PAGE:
My second issue concerns the value of the 3IQ test in combination with other tests. The authors focused on the accuracy of the 3IQ test in isolation. This single test approach is indeed prevailing in the medical literature. But there is an increasing interest for a multivariable approach in diagnostic research.(2,3) Such multivariable approach allows for the estimation of the added value of a test beyond other tests, provides results that are commonly more relevant to practice (hardly any diagnosis is based on a single test), and may also improve the accuracy and applicability of a test. The authors documented various other patient characteristics that are known - based on their previous research(4) - to be related to the presence of either stress or urge urinary incontinence. These include, for example, race, body mass index, diabetes, parity and hysterectomy. The authors could easily undertake a multivariable (e.g. logistic regression) analysis or other type of subgroup analysis, to provide insight in the diagnostic accuracy of the 3IQ test in relation to these other easy to obtain characteristics. I do not think it would compromise the applicability of the 3IQ test. On the contrary, it would result in a more targeted use of their questionnaire if its accuracy indeed differs across these relevant patient subgroups.
1. Brown JS, Bradley CS, Subak LL, Richter HE, Kraus SR, Brubaker L, Lin F, Vittinghoff E, Grady D. The sensitivity and specificity of a simple test to distinguish between urge and stress urinary incontinence. Ann Intern Med 2006;144:715-23.
2. Moons KG, van Es GA, Michel BC, Buller HR, Habbema JD, Grobbee DE. Redundancy of single diagnostic test evaluation. Epidemiology 1999;10:276- 81.
3. Moons KG, Biesheuvel CJ, Grobbee DE. Test research versus diagnostic research. Clin Chem 2004;59:213-5.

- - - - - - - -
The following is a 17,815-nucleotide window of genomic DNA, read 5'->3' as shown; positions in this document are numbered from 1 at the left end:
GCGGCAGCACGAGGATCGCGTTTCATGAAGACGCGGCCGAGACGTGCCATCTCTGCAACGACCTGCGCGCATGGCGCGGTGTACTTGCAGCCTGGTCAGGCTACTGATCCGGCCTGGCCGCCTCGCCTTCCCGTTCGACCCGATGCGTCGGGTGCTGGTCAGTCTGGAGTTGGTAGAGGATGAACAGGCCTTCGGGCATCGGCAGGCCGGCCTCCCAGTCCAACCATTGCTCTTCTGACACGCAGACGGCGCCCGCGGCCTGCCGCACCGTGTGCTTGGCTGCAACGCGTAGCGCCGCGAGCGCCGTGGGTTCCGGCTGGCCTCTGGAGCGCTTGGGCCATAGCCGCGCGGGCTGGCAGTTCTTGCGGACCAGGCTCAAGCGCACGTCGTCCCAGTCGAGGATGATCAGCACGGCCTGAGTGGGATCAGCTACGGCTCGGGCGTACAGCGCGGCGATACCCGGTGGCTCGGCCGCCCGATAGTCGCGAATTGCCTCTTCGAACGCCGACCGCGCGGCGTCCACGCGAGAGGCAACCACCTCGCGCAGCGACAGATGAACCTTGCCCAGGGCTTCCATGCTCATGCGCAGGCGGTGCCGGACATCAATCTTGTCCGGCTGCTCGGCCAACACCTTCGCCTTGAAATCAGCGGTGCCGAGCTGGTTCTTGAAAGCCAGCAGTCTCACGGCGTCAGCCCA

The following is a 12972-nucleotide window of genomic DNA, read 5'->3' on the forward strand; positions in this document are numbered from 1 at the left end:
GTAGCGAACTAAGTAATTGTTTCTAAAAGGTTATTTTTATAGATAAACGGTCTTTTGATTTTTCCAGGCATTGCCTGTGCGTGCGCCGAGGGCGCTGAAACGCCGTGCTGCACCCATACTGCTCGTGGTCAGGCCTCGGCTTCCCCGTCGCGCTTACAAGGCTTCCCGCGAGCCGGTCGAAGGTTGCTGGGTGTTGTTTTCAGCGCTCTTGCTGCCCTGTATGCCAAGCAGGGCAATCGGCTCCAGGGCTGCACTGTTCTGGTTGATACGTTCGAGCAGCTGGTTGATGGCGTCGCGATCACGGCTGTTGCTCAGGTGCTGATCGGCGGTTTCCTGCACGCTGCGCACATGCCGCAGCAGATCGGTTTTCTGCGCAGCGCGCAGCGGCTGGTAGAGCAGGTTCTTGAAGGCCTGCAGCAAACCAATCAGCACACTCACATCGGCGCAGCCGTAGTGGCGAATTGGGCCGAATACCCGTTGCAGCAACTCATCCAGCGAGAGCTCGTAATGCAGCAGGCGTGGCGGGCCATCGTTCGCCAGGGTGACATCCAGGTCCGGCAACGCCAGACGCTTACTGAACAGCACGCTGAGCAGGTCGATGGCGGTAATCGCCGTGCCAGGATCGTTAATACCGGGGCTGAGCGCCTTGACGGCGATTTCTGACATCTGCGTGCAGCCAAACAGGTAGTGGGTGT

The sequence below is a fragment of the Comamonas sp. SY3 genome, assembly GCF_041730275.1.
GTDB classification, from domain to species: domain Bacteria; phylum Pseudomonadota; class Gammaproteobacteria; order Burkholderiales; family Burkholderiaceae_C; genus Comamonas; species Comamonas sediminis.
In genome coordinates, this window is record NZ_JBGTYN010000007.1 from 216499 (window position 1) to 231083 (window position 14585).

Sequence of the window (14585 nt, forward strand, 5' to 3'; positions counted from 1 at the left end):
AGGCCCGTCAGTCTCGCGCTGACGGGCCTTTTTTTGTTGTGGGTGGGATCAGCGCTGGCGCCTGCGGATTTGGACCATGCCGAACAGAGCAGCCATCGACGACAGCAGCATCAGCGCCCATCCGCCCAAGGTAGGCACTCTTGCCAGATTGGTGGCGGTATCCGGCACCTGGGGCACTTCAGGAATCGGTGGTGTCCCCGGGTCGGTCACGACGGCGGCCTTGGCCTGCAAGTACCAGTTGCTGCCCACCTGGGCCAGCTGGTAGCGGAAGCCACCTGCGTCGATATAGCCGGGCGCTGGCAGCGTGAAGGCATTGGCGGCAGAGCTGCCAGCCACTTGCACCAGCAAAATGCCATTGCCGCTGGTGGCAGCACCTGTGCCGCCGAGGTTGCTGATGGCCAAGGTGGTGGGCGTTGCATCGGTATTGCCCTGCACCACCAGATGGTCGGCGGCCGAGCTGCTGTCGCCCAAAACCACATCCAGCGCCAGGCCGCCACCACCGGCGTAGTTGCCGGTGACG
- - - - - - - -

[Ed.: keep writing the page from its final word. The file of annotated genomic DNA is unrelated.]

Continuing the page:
4. Brown JS, Grady D, Ouslander JG, Herzog AR, Varner RE, Posner SF. Prevalence of urinary incontinence and associated risk factors in postmenopausal women. Heart & Estrogen/Progestin Replacement Study (HERS) Research Group. Obstet Gynecol 1999;94:66-70.
Karel G.M. Moons Professor of Clinical Epidemiology
Brown and colleagues (16 May, p 715) (1) evaluate the diagnostic accuracy of the 3 Incontinence Questionnaire (3IQ) for discriminating types of urinary incontinence and suggest that in primary care setting the questionnaire may be used to classify and treat women with incontinence. The data from the study, however, indicate that the authors' confidence on the 3IQ is misplaced. We can interpret the results of the study by using likelihood ratios to compute post-test probabilities (predictive values). With the extended evaluation as the reference standard, the prevalence (pretest probability) of urge incontinence in the study was 39% (119/301). For classifying urge incontinence, the 3IQ generated a positive likelihood ratio (LR+) of 3.29 (95% CI, 2.39 to 4.51) and a negative likelihood ratio (LR-) of 0.32 (CI, 0.23 to 0.43). Thus when a woman's response to the 3IQ was positive, the probability of her actually having urge incontinence is 68% (CI, 59 % to 76%) [computed using the formula: pretest oddsÃ—LR+ = post -test odds]; when her response to the 3IQ was negative, the probability that she has urge incontinence drops to 17% (CI, 12% to 24%).